The fracking ban has been lifted in England as the Government pushes for an increase in domestic energy production in the face of soaring bills. The controversial move to end the moratorium, which was imposed in 2019 after tremors caused by fracking in Lancashire, has been announced by the new Prime Minister Liz Truss. She says that this could get gas flowing from onshore shale wells in as little as six months,
Fracking was originally pushed to the forefront by David Cameron as a way to boost domestic production, after the British Geological Survey estimated that some 1,300 trillion cubic feet of gas could lie underneath the UK. It was said at that time that if only one tenth of that amount is extracted, it could potentially meet the UK’s gas needs for decades.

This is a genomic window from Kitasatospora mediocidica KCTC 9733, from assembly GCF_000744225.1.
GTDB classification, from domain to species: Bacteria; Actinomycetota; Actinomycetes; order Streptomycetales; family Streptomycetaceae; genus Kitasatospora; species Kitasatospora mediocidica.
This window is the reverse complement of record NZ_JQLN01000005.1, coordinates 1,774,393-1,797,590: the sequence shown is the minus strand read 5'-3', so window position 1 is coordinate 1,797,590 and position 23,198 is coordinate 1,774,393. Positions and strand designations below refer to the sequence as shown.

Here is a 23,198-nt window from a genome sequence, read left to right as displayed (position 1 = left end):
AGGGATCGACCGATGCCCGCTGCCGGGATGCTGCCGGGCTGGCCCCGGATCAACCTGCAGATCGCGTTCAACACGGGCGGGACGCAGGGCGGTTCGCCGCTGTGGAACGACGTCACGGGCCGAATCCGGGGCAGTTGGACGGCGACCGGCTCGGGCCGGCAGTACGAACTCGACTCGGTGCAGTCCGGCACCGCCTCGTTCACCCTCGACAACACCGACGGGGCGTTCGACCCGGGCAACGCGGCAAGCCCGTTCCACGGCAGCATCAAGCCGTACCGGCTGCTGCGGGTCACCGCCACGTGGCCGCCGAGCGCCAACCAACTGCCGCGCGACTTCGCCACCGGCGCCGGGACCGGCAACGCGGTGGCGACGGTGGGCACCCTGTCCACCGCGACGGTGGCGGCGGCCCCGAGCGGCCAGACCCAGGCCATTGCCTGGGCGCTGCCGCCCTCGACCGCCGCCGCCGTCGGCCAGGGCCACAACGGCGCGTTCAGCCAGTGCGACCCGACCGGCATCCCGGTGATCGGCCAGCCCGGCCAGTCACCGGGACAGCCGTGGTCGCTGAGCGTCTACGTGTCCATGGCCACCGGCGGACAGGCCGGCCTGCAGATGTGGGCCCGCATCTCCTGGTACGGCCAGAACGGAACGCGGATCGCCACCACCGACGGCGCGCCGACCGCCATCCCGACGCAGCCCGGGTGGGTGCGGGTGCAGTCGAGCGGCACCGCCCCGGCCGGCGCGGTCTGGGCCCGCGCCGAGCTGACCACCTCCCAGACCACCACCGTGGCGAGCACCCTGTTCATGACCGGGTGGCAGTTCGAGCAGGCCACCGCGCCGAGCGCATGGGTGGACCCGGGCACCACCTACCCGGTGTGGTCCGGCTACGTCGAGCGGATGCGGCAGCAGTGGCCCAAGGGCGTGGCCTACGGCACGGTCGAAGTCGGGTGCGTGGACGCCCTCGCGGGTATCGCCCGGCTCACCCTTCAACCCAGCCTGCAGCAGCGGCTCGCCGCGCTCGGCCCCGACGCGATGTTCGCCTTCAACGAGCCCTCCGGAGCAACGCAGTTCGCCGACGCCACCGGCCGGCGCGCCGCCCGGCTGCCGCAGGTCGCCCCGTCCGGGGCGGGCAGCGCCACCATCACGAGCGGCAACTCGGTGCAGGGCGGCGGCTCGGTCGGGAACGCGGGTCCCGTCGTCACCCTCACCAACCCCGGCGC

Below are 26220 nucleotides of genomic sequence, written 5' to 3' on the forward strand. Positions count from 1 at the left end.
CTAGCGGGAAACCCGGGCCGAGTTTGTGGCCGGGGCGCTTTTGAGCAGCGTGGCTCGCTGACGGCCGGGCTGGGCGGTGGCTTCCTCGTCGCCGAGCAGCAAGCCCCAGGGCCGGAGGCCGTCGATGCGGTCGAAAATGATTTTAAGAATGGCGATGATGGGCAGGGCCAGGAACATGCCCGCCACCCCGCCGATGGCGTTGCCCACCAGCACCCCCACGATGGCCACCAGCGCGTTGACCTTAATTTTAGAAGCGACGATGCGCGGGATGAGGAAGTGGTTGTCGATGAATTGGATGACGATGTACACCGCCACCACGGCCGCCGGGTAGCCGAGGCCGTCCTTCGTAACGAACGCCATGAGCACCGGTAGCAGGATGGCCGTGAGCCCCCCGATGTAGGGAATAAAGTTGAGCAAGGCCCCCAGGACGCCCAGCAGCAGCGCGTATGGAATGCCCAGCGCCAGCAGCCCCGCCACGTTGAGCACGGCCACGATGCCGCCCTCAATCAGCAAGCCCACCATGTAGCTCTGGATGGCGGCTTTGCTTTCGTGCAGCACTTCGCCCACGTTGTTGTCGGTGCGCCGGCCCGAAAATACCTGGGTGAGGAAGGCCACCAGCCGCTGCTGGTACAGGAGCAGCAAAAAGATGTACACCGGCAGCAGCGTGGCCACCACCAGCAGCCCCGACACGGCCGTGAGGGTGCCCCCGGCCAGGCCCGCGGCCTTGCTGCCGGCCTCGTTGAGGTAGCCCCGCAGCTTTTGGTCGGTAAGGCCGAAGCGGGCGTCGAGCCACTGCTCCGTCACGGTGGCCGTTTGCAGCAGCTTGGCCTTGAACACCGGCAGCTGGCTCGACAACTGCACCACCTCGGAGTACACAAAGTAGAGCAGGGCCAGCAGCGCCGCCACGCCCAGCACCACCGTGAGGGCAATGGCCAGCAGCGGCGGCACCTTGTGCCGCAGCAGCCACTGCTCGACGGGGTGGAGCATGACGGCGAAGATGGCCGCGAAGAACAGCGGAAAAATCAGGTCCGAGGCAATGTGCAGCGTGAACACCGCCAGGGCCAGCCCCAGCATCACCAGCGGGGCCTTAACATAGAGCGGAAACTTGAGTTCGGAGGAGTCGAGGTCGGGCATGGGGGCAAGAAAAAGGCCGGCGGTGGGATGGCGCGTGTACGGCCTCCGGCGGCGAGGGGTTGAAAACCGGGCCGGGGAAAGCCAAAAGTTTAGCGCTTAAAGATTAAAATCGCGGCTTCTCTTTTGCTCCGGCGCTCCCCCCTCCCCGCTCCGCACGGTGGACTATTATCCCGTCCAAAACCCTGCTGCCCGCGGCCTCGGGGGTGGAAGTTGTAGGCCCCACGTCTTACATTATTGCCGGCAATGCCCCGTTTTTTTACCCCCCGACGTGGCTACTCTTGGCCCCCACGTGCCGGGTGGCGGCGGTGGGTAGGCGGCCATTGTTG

But fracking – the process used to extract shale gas, pioneered in the US – was banned in England three years ago on safety grounds after Cuadrilla caused earth tremors far stronger than it had anticipated near Blackpool.
The resumption of fracking is likely to trigger a major row with green campaigners, who have previously vowed legal action against any attempt to resume the practice. But Jacob Rees-Mogg, the new Business Secretary, said the changes, along with other long-term reforms, would ‘resolve the underlying problems in the energy market and ensure the British people enjoy affordable and plentiful energy in future.’